Biden’s NSA Is Buying American Data To Get Around Warrant Laws

 January 26, 2024

The National Security Agency (NSA) has been quietly purchasing American internet records without warrants. This covert operation has sparked concerns about the legality and ethics of such practices.

Senator Ron Wyden recently uncovered that the NSA has been covertly buying Americans' internet data to use for surveillance, bypassing the need for warrants.

The NSA's actions involve using data brokers who quietly acquire and resell metadata without the knowledge or consent of internet users. While expressing his unease, Wyden referred to these actions as a "legal gray area." He strongly criticized the NSA's attempts to keep these purchases under wraps. According to Wyden, there is an urgent need for new regulations. These should limit data purchases strictly to what Americans have agreed to sell, ensuring their privacy is respected.

Wyden's stance is backed by recent actions by the Federal Trade Commission (FTC). The FTC recently sued a data broker over the sale of location data. They stated that such sales represent an intrusion on consumer privacy and emphasized the need for explicit consumer consent when reselling data to the government.

Public Trust and National Security Concerns

Army General Paul Nakasone justified the NSA's actions in a detailed letter. He explained that the NSA acquires "commercially available information," albeit with certain restrictions. For instance, the data does not include phone location information known to be used within the U.S. or data related to car locations. Instead, the focus is on "non-content" data where one side of the communication is linked to a U.S. IP address. Nakasone stressed the critical nature of this data for the "U.S. Defense Industrial Base."

Under Secretary of Defense, Ronald Moultrie defended the legality of these purchases. He stated he was unaware of any laws or judicial opinions requiring court orders for such data. This defense, however, contrasts with Wyden's reference to the recent FTC action against a data broker, suggesting a shift in the legal landscape regarding consumer data privacy.

In his efforts to address this issue, Wyden requested the Director of National Intelligence to carry out an inventory of the government's data. He emphasized the need to discard any data acquired without the consent of the American public. This action highlights the growing concern over using personal data without explicit permission.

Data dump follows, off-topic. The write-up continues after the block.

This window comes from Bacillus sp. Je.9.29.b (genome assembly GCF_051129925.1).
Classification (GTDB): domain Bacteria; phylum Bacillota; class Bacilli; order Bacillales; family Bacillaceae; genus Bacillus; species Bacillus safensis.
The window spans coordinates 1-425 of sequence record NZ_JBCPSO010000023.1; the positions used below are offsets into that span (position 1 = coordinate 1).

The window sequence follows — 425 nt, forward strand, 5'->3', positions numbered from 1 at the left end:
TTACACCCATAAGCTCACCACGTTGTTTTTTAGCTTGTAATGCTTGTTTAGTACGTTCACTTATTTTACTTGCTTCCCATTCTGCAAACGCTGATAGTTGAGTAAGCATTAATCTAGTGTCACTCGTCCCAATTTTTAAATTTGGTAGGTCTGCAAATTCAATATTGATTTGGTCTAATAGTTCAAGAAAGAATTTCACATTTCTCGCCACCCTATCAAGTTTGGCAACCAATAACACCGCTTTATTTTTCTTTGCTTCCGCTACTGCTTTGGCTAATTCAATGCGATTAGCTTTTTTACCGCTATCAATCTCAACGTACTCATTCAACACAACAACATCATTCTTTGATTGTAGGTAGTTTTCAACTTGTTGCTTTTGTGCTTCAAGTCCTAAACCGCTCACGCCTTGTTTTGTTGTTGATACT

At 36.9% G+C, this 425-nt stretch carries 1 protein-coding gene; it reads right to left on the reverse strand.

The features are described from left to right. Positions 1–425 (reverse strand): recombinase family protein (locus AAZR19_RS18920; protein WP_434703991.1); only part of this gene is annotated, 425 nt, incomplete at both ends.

Legal and Ethical Implications

Senator Wyden's strong condemnation of the NSA's practices resonates with widespread concerns about privacy violations. He stated:

The U.S. government should not be funding and legitimizing a shady industry whose flagrant violations of Americans’ privacy are not just unethical, but illegal.

General Nakasone, however, offered a different perspective. He emphasized the NSA's commitment to its duties and the trust placed in it. Nakasone assured:

NSA understands and greatly values the congressional and public trust it has been granted to carry out its critical foreign intelligence and cybersecurity missions on behalf of the American people.

These contrasting views highlight a delicate balance between national security and individual privacy. The NSA's actions, while deemed necessary for security purposes, clash with the growing public demand for privacy and consent in data usage.

The unfolding events have sparked a debate about the ethical use of data and the protection of civil liberties. Wyden's call for change, backed by recent FTC actions, suggests a shift towards greater transparency and accountability in the use of personal data by government agencies.


The discovery of the NSA's secret data purchases without warrants has raised significant concerns about privacy and government surveillance. Senator Ron Wyden's call for new rules and the removal of unconsented data from government inventories, coupled with the FTC's stance on consumer data privacy, signals a potential shift in the handling of personal data by government agencies. The balance between national security and individual privacy rights remains a contentious and evolving issue.

About Victor Winston

Victor is a freelance writer and researcher who focuses on national politics, geopolitics, and economics.

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